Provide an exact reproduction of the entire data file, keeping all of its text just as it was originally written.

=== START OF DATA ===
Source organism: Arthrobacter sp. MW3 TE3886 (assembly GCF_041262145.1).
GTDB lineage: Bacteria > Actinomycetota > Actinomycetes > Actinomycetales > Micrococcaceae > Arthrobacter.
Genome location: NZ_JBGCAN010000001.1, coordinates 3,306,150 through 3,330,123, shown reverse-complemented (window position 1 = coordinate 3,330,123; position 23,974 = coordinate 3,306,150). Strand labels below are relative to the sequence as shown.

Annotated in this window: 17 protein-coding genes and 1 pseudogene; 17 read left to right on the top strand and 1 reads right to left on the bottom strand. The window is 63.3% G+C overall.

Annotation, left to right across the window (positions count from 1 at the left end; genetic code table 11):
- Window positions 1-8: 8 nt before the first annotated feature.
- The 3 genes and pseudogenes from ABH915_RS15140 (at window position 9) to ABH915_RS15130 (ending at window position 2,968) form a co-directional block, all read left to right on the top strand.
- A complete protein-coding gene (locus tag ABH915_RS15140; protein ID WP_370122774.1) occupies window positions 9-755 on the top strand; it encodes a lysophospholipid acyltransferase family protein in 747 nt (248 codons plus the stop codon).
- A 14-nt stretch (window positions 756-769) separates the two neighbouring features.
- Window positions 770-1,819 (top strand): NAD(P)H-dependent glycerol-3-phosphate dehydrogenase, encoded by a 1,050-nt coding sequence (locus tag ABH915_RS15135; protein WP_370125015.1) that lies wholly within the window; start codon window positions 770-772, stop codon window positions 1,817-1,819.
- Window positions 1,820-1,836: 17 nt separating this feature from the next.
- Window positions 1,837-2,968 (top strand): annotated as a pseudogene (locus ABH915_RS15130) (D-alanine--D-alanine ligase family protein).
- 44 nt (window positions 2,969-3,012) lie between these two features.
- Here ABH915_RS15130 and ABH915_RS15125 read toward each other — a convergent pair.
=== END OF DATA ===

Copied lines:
Source organism: Arthrobacter sp. MW3 TE3886 (assembly GCF_041262145.1).
GTDB lineage: Bacteria > Actinomycetota > Actinomycetes > Actinomycetales > Micrococcaceae > Arthrobacter.
Genome location: NZ_JBGCAN010000001.1, coordinates 3,306,150 through 3,330,123, shown reverse-complemented (window position 1 = coordinate 3,330,123; position 23,974 = coordinate 3,306,150). Strand labels below are relative to the sequence as shown.

Annotated in this window: 17 protein-coding genes and 1 pseudogene; 17 read left to right on the top strand and 1 reads right to left on the bottom strand. The window is 63.3% G+C overall.

Annotation, left to right across the window (positions count from 1 at the left end; genetic code table 11):
- Window positions 1-8: 8 nt before the first annotated feature.
- The 3 genes and pseudogenes from ABH915_RS15140 (at window position 9) to ABH915_RS15130 (ending at window position 2,968) form a co-directional block, all read left to right on the top strand.
- A complete protein-coding gene (locus tag ABH915_RS15140; protein ID WP_370122774.1) occupies window positions 9-755 on the top strand; it encodes a lysophospholipid acyltransferase family protein in 747 nt (248 codons plus the stop codon).
- A 14-nt stretch (window positions 756-769) separates the two neighbouring features.
- Window positions 770-1,819 (top strand): NAD(P)H-dependent glycerol-3-phosphate dehydrogenase, encoded by a 1,050-nt coding sequence (locus tag ABH915_RS15135; protein WP_370125015.1) that lies wholly within the window; start codon window positions 770-772, stop codon window positions 1,817-1,819.
- Window positions 1,820-1,836: 17 nt separating this feature from the next.
- Window positions 1,837-2,968 (top strand): annotated as a pseudogene (locus ABH915_RS15130) (D-alanine--D-alanine ligase family protein).
- 44 nt (window positions 2,969-3,012) lie between these two features.
- Here ABH915_RS15130 and ABH915_RS15125 read toward each other — a convergent pair.